What Is Base Child Support?

What Is Base Child Support?

In Canada, child support is divided into:

  • base child support, which is intended to go towards basic childcare expenses such as food, shelter and clothing, and
  • extraordinary expenses, to which some parents may be entitled, depending on the particular expenses they have to incur for their child. For example, medical expenses or child care expenses may be considered extraordinary.

Our Edmonton family law lawyers can help you to determine what is base child support and calculate the amounts that apply in your family’s situation.

Who Is Entitled To Base Child Support?

An adult who has the care and control of a child for the majority of the time is entitled to receive base child support from the child’s parent or parents.

How Is Base Child Support Calculated?

The Federal Child Support Guidelines and the Alberta Child Support Guidelines provide tables that are used to calculate the amount of child support that must be paid based on:

  • the number of children
  • the province in which the children live
  • the before-tax income of the parent paying child support.

The Guidelines help ensure that the child support laws are applied uniformly and fairly across the province and across the country. A court is required to make an order for child support that matches the table amount unless:

  • the paying parent earns over $150,000 per year, in which case the court may exercise some flexibility, or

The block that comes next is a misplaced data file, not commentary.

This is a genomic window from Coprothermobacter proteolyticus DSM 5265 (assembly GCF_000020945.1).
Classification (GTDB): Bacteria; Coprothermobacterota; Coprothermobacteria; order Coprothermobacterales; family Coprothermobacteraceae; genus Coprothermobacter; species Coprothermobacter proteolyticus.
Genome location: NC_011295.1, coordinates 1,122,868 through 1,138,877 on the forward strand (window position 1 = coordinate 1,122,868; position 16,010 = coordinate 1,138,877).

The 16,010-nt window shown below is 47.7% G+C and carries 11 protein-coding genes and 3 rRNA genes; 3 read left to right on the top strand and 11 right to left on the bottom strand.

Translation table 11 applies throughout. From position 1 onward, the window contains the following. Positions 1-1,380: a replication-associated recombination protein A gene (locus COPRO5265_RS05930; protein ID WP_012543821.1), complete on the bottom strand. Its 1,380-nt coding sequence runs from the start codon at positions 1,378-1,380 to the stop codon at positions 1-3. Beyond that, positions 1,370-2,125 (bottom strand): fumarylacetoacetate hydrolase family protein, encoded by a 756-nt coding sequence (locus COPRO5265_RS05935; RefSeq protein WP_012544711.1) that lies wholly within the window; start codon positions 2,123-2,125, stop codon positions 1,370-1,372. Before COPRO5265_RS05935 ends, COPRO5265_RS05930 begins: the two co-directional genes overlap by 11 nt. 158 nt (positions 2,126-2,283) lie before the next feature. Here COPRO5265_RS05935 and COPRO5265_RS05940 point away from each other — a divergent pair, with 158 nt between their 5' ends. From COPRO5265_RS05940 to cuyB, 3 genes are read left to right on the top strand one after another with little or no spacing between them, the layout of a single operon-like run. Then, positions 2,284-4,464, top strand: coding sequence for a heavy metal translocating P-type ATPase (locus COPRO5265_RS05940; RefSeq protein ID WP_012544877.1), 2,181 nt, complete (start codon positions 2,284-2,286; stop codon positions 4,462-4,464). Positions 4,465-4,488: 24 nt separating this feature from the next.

• either the receiving parent or the paying parent makes a successful claim that the table amount will cause them undue hardship.

What If The Children Live With Both Parents?

It is very common for children to spend approximately equal time with both parents. This is called shared custody. In this case, the base amount of child support is calculated for each parent and the amounts are set-off against each other, with the higher-income parent paying the difference to the parent with the lower income.

Sometimes one child lives with one parent and another child lives with the other parent. This is called split custody. In these situations, base child support is calculated for each parent using the table and the amounts owed are set-off against each other. Which parent ends up paying child support depends on the number of children who reside with each parent and the respective incomes of the parents.

How Do You Receive Child Support?

Calculating child support is fairly straight-forward in most cases. As a result, many parents are able to come to an agreement with respect to the amount of child support that one will pay to the other.

Complications may arise if the parent paying child support is self-employed, has one-time sources of income or has income that fluctuates significantly from year to year or where one parent is deliberately unemployed or underemployed. In these cases, it may be necessary to obtain a court order.

Contact Verhaeghe Law Office’s Edmonton Divorce And Family Law Lawyers Today For Legal Advice On Child Support

Our Edmonton family lawyers can help you to negotiate an agreement or apply for a court order for child support. Contact us today to learn more about what is base child support and what it means for your family. Or give us a call today by dialling (587) 410-2500.

*Disclaimer: Please note that this article is not intended to act as legal advice; it merely provides a general overview of the legal topic. For advice regarding your legal matter, please consult with an Edmonton divorce and family law lawyer.

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